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The Greater of Two Evils

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★★★★☆
(57 Reviews)

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  • Well, reviewing this is a little pointless, I suspect, as I think pretty much all the Anthtax fans out there are gonna know whether or not they’re interested in an in-studio re-recording of some of the Belladonna and Turbin era material. But, for what it’s worth, I think this is a great disc, and absolutely worth the cash. The only bad part about this album is how it illustrates just how dead thrash is, as it completely obliterates all the so called returns and re-births of thrash that we’ve heard over the years, both in terms of quality,(which they can’t really be expected to match in a single album of new material) and sheer metal thrashing madness. (Which they can be expected to match. Well, Overkill still thrashes it up very well, but that’s about it.)

    Lousy production was a problem for pretty much all thrash bands back in the day, but Anthrax took it especially hard, I think. And, although I knew that this would sound better than the old stuff, I was a little worried that it would integrate production styles of the newer Anthrax material, which wouldn’t be quite appropriate for pure thrash.(Louder vox, less harsh guitar tone etc.) Well, I was quite a fool for doubting them, as the production and mix of this album are absolutely perfect. The guitars are incredibly thick and crunching, and pushed way to the front of the mix, and the drums sound great too, particularly the powerful, thudding bass. The vox are right in the center, and relatively quiet, just as they should be. The bass guitar isn’t as prominent as it was in classic Anthrax, but you can still make it out well enough, and you get plenty of extra heaviness with the new production. The only complaint I can imagine is that the back-up/gang vox aren’t quite as loud as they ought to be, but this is a tiny matter. And the instrumental performances are pretty much flawless. Bush does a nice job with the vox, naturally. I’ve grown quite fond of the quirkiness of Belladonna’s vox, but most of the time Bush is probably more suited for the job. However, it’s the change in the production of the instruments that matters, far more so than the different vocalist.(I can’t compare him to Turbin, as I’m ashamed to say that I don’t own Fistful of Metal) The songs are generally extremely faithful(though not utterly) to the originals, other than some changed solos, which are still generally quite good.(Anthrax was never really about the solos, to me, anyway. Naturally, this comment might not apply to FoM, as I haven’t actually heard it, and wouldn’t know)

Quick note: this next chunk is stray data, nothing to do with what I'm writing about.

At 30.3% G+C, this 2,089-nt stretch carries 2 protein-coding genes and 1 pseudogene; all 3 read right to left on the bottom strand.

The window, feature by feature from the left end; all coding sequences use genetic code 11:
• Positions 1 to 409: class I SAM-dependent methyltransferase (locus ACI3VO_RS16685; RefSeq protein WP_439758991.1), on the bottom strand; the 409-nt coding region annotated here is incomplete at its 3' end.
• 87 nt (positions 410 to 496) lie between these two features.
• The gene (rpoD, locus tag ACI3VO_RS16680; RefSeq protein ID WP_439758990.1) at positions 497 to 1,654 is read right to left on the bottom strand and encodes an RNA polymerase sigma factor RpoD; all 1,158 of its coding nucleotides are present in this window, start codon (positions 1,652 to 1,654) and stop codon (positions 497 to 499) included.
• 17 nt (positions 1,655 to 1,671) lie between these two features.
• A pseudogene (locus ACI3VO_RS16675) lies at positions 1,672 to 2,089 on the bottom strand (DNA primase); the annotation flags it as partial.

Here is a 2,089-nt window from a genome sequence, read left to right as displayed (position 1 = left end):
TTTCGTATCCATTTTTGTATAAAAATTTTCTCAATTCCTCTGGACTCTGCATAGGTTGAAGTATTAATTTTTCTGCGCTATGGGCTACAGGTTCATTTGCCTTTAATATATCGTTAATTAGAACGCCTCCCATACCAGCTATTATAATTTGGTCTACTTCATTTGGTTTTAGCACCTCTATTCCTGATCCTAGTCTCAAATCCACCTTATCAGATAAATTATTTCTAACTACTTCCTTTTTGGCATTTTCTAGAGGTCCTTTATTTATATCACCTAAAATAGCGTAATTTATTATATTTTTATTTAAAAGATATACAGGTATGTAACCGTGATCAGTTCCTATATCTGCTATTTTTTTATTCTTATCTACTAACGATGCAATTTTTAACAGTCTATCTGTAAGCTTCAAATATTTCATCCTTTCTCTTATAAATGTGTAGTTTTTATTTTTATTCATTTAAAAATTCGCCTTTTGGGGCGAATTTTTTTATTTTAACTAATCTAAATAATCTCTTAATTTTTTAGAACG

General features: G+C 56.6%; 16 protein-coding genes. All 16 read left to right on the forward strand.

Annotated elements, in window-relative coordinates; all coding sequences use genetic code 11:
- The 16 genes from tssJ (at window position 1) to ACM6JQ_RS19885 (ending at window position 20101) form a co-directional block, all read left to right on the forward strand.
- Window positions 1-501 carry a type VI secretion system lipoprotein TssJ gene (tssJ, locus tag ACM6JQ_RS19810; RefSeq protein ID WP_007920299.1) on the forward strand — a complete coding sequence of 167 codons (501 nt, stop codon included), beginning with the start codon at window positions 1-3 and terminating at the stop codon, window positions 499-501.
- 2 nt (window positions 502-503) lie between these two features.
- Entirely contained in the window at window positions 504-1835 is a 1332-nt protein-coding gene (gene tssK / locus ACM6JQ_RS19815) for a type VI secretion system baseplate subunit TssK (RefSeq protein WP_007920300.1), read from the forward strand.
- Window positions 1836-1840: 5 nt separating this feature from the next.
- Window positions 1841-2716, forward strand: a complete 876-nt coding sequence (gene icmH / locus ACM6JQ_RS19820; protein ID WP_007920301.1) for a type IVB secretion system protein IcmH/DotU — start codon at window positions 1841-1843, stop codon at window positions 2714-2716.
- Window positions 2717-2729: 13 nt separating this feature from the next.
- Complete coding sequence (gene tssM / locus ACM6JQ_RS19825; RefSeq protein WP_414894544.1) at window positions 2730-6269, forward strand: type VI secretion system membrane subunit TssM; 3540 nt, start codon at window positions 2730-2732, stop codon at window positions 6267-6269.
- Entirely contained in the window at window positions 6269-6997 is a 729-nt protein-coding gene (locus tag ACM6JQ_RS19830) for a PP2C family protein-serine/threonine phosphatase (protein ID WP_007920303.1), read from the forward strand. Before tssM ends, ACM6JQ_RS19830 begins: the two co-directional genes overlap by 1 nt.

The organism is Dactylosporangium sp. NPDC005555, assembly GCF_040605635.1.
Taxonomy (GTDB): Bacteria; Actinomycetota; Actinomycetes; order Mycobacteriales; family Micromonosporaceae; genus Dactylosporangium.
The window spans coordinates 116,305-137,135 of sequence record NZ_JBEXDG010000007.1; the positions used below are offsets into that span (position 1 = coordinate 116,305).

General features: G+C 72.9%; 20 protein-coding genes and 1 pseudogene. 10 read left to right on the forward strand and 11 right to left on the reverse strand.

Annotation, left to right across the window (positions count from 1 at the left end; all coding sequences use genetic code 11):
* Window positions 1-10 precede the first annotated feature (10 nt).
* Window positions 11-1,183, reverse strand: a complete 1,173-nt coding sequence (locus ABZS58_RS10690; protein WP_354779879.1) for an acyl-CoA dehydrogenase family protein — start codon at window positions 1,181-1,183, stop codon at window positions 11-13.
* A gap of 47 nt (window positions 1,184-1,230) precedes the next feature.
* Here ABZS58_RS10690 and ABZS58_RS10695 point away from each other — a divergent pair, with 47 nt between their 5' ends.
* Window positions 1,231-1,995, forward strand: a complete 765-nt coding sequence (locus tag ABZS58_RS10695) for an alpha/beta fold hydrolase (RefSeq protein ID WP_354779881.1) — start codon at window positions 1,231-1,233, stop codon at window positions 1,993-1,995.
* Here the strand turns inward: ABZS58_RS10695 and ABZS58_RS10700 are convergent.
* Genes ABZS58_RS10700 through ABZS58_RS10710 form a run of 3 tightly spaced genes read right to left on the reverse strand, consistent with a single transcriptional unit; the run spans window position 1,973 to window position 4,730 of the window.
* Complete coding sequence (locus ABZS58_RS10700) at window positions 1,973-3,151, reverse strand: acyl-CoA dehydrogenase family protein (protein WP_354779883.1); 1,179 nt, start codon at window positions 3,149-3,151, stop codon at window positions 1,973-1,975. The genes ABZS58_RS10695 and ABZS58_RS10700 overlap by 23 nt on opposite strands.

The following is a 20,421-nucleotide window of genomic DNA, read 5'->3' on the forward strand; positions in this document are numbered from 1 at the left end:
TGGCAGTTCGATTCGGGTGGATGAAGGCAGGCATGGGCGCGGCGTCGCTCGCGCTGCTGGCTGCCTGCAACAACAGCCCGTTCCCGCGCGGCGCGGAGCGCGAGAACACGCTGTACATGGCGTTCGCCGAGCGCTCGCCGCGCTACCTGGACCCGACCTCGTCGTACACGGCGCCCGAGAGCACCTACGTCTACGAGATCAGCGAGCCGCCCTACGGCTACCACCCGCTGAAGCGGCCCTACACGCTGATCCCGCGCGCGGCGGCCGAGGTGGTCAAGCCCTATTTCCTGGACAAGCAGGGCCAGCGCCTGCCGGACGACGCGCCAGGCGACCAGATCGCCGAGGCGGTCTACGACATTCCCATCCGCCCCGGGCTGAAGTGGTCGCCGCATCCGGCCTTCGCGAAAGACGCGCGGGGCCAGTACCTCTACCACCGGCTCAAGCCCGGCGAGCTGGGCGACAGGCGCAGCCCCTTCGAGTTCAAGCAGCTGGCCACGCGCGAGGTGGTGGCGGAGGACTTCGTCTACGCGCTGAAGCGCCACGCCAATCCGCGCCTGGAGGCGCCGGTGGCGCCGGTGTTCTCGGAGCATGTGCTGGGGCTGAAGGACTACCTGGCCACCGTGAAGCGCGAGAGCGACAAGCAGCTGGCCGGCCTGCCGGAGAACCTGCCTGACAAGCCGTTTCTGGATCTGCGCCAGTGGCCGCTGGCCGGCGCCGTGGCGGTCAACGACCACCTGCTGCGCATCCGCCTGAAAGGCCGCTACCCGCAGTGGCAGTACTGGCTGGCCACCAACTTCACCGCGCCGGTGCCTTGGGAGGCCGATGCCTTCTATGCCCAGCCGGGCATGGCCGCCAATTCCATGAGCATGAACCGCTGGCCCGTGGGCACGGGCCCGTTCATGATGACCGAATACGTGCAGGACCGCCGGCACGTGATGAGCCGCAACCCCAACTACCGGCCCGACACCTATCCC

As I presume most people will, I have some very minor quibbles with the song selection. Simply put, Persistence of Time is underrepresented with only 2 tracks. But, the fact of the matter is that there are 12 Belladonna era tracks on this album, and every last one of them is an absolute classic.(Lone Justice is a bonus track) So I can’t complain much.And the Turbin material, while not up to the level of the later stuff, is still good, and definitely deserves it’s place due to historical significance. And it provides some nice variety as it’s very old-school. sorta like the faster material on Kill ‘em All with more melodicism and a stronger, straight up speed metal feel.

    Well, that’s it. Awesome album right here.

    Posted on November 11, 2009